Comments
     
There are no comments in this forum. Be first and add one

Featured Videos

Your JavaScript is turned off or you have an old version of Adobe's Flash Player. Get the latest Flash player.
Turkey's Main Opposition Party Hopes for Election Breakthroughi
X
May 22, 2015 10:23 AM
Turkey’s main opposition Republican People’s Party has sought an image change ahead of the June 7 general election. The move comes after suffering successive defeats at the hands of the Islamist-rooted AK Party, which has portrayed it as hostile to religion. Dorian Jones reports from the western city of Izmir.
Video

Video Turkey's Main Opposition Party Hopes for Election Breakthrough

Turkey’s main opposition Republican People’s Party has sought an image change ahead of the June 7 general election. The move comes after suffering successive defeats at the hands of the Islamist-rooted AK Party, which has portrayed it as hostile to religion. Dorian Jones reports from the western city of Izmir.
Video

Video Europe Follows US Lead in Tackling ‘Conflict Minerals’

Metals mined from conflict zones in places like the Democratic Republic of Congo are often sold by warlords to buy weapons. This week European lawmakers voted to force manufacturers to prove that their supply chains are not inadvertently fueling conflicts and human rights abuses. Henry Ridgwell reports from London.
Video

Video Class Tackles Questions of Race, Discrimination

Unrest in some U.S. cities is more than just a trending news item at Ladue Middle School in St. Louis, Missouri. As VOA’s Kane Farabaugh reports, it’s a focus of a multicultural studies class engaging students in wide-ranging discussions about racial tensions and police aggression.
Video

Video Mind-Controlled Prosthetics Are Getting Closer

Scientists and engineers are making substantial advances towards the ultimate goal in prosthetics – creation of limbs that can be controlled by the wearer’s mind. Thanks to sophisticated sensors capable of picking up the brain’s signals, an amputee in Iceland is literally bringing us one step closer to that goal. VOA’s George Putic reports.
Video

Video Afghan Economy Sinks As Foreign Troops Depart

As international troops prepare to leave Afghanistan, and many foreign aid groups follow, Afghans are grappling with how the exodus will affect the country's fragile economy. Ayesha Tanzeem reports from the Afghan capital, Kabul.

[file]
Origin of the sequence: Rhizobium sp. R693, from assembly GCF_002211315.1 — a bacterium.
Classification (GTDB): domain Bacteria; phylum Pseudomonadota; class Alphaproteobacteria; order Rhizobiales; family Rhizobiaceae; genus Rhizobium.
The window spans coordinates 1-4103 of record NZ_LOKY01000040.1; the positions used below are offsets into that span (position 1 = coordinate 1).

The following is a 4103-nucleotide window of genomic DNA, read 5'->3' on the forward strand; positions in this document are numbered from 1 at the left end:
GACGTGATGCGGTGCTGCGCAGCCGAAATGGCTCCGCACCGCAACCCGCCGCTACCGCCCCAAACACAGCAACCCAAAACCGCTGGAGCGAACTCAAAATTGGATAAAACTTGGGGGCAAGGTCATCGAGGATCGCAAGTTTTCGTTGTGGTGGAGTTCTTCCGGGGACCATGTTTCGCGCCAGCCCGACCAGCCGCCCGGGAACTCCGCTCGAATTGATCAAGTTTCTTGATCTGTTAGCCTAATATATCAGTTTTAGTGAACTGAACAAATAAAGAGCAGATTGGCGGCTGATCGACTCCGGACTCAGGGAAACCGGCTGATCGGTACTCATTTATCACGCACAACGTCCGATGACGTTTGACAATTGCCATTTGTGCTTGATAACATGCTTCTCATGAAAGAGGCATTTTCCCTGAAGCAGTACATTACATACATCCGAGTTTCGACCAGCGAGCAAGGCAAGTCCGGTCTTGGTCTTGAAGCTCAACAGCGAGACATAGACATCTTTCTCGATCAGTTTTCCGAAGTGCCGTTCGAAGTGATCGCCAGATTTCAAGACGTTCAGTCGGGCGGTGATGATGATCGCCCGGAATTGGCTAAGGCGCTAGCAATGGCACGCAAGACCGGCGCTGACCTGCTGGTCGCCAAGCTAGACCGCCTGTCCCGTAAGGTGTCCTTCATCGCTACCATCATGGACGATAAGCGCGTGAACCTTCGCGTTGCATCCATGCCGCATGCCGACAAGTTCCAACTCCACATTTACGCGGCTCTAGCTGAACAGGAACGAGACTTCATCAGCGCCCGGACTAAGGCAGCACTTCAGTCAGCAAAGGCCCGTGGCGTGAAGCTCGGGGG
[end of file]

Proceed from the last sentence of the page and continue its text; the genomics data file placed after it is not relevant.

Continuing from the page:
Video

Video Poverty, Ignorance Force Underage Girls Into Marriage

The recent marriage of a 17-year old Chechen girl to a local police chief who was 30 years older and already had a wife caused an outcry in Russia and beyond. The bride was reportedly forced to marry and her parents were intimidated into giving their consent. The union spotlighted yet again the plight of many underage girls in developing countries. Zlatica Hoke reports poverty, ignorance and fear are behind the practice, especially in Asia and Africa.
Video

Video South Korea Marks Gwangju Uprising Anniversary

South Korea this week marked the 35th anniversary of a protest that turned deadly. The Gwangju Uprising is credited with starting the country’s democratic revolution after it was violently quelled by South Korea’s former military rulers. But as Jason Strother reports, some observers worry that democracy has recently been eroded.
Video

Video California’s Water System Not Created To Handle Current Drought

The drought in California is moving into its fourth year. While the state's governor is mandating a reduction in urban water use, most of the water used in California is for agriculture. But both city dwellers and farmers are feeling the impact of the drought. Some experts say the state’s water system was not created to handle long periods of drought. Elizabeth Lee reports from Ventura County, an agricultural region just northwest of Los Angeles.
Video

Video How to Clone a Mammoth: The Science of De-Extinction

An international team of scientists has sequenced the complete genome of the woolly mammoth. Led by the Swedish Museum of Natural History in Stockholm, the work opens the door to recreate the huge herbivore, which last roamed the Earth 4,000 years ago. VOA’s Rosanne Skirble considers the science of de-extinction and its place on the planet
Video

Video Blind Boy Defines His Life with Music

Cole Moran was born blind. He also has cognitive delays and other birth defects. He has to learn everything by ear. Nevertheless, the 12-year-old has had an insatiable love for music since he was born. VOA’s June Soh introduces us to the young phenomenal harmonica player.

VOA Blogs